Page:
With any RSS newsreader, you can "subscribe" to the web sites you want to check frequently. That is, you tell the RSS newsreader software to check a list of web sites, and you create the list. The RSS newsreader software then retrieves all the new articles from all the web sites and displays them for you in a single screen. You simply read all the articles from that one screen. In practice, it is a bit similar to reading e-mail messages: all the messages have been brought to you and displayed in once place. The same is true with RSS newsreaders: all the new articles have been brought to you in one convenient place, either on your computer or on some single web site.
RSS newsfeeds are available for genealogy news, worldwide news, sports scores, stock market information, weather reports, airline flight information (Is my flight delayed?), sales at retail stores, and much, much more. Nowadays, most sites that display frequently-changing information offer that information in two formats: as traditional web sites and as RSS newsfeeds.
I prefer RSS newsreader software that installs in my computer. It is the fastest method I have found for keeping up to date with everything. However, installing such software means finding it on the web, downloading it, running the installation routine, and then probably configuring the software. Admittedly, all this scares off many computer owners who are less comfortable with software installation. Many people will want a simpler solution.
My second-favorite RSS newsreader is Google Reader. It works entirely online. You simply go to http://www.google.com/reader and open a free account (if you do not already have one). Any Google account will do. You then tell Google Reader what RSS newsfeeds you want to monitor. Google does everything after that. You simply return to http://www.google.com/reader at your convenience to read the latest information from all the web sites you specified.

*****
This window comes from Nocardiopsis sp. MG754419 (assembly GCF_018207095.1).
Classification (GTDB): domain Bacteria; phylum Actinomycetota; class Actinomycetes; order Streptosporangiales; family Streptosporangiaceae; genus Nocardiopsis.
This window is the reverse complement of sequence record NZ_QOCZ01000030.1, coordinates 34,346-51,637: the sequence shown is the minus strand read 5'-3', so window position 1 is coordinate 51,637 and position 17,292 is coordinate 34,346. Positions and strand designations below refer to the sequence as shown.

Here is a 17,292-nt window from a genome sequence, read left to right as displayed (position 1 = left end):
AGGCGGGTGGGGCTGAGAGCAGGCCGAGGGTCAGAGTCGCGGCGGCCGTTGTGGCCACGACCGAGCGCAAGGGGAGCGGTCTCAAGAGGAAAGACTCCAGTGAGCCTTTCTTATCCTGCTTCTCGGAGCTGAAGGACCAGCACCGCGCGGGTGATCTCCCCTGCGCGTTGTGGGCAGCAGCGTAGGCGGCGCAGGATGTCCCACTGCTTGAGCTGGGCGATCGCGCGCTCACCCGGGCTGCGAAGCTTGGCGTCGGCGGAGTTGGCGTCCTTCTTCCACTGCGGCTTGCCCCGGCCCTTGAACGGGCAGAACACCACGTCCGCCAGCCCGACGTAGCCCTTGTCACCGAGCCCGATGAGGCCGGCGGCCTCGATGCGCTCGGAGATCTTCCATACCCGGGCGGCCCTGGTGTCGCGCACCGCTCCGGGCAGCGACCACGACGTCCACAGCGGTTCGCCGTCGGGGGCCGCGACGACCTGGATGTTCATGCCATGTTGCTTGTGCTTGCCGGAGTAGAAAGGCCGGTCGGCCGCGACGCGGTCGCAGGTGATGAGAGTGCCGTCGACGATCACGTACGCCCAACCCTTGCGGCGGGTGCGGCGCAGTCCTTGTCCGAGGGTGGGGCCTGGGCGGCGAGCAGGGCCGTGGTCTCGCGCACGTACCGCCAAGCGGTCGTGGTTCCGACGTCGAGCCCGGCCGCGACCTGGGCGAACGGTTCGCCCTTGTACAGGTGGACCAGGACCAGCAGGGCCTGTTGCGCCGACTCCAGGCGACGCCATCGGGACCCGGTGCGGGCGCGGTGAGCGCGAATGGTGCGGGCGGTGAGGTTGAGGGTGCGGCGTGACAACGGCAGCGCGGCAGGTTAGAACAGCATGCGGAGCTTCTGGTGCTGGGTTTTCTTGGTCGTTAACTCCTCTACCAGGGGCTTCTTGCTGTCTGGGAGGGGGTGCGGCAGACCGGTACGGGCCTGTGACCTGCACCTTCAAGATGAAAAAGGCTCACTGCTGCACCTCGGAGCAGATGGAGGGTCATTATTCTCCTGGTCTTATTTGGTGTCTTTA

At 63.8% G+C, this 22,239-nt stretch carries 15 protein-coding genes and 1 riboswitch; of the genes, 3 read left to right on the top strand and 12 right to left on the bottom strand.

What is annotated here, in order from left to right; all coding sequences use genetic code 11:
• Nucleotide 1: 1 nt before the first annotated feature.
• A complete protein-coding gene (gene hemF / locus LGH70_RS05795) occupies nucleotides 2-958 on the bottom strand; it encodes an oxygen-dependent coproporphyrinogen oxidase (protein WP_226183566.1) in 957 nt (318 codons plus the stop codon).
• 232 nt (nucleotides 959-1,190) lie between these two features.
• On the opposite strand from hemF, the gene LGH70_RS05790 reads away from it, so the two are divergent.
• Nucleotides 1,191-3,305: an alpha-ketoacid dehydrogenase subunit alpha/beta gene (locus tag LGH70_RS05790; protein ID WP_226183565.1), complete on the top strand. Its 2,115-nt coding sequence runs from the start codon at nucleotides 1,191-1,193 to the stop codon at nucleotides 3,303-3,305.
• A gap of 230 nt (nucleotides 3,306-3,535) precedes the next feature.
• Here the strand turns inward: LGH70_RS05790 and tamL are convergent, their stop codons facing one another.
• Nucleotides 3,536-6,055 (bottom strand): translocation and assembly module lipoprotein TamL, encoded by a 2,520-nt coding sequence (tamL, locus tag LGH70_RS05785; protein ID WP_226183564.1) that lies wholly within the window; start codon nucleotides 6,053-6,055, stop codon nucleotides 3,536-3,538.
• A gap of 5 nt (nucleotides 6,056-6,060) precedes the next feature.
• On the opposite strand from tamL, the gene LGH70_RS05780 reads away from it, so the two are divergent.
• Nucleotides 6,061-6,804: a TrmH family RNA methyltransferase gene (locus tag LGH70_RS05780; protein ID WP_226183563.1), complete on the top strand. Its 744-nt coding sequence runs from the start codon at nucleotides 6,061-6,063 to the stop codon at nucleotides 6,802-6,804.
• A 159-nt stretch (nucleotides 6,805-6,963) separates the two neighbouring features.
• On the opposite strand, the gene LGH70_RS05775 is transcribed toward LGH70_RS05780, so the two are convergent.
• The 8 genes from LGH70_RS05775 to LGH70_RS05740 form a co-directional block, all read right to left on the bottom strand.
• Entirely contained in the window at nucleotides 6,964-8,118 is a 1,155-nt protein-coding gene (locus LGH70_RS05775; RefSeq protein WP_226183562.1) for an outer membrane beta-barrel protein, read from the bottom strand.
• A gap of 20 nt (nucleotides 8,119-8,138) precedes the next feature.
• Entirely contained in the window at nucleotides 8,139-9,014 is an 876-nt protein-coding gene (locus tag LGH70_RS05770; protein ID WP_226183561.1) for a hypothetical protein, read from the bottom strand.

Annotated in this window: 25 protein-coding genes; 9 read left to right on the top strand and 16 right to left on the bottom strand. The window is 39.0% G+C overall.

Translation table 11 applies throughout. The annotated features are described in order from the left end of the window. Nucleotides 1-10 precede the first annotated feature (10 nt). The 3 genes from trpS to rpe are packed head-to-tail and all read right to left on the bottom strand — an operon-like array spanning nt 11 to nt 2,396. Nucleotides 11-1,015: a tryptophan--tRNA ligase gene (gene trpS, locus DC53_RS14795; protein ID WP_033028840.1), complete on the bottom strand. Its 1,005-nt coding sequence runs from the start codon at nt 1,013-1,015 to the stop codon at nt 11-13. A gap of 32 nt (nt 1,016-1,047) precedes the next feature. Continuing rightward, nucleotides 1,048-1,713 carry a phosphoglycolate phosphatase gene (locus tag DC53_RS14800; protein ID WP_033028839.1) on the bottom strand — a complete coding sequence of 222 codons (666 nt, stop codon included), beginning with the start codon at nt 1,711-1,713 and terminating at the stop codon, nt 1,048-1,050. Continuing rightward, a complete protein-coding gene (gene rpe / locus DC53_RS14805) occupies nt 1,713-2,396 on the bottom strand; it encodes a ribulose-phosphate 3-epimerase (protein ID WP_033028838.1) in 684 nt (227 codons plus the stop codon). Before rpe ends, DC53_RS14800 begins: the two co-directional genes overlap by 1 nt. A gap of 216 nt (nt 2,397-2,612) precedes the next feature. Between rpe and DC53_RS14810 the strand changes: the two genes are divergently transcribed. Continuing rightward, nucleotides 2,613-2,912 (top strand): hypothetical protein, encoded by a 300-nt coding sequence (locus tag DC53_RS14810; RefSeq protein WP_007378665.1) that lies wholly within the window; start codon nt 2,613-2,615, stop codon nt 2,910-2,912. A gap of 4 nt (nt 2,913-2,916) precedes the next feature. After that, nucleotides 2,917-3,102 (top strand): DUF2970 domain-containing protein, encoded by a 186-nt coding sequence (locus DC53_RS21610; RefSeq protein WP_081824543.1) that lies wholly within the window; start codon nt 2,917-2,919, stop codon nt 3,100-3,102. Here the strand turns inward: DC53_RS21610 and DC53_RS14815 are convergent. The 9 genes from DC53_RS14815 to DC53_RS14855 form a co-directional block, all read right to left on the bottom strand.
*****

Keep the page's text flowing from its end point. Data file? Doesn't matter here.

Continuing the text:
Being web-based, Google Reader works equally well on Windows, Macintosh, Linux, Apple iPhone and iPod Touch, Palm, Windows Mobile, Blackberry, Symbian, and Android devices. (Mobile devices should point to http://m.google.com/reader.) In addition, you can access it from any computer with an internet connection – be it at a friend’s house, a library, or a hotel – just by logging on to your Google account.
If you have not yet tried RSS newsfeeds, I'd suggest that you go to http://www.google.com/reader and try it. I suspect you'll be glad you did. Best of all, Google Reader is available free of charge.
By the way, the RSS newsfeed for this newsletter is http://blog.eogn.com/eastmans_online_genealogy/atom.xml.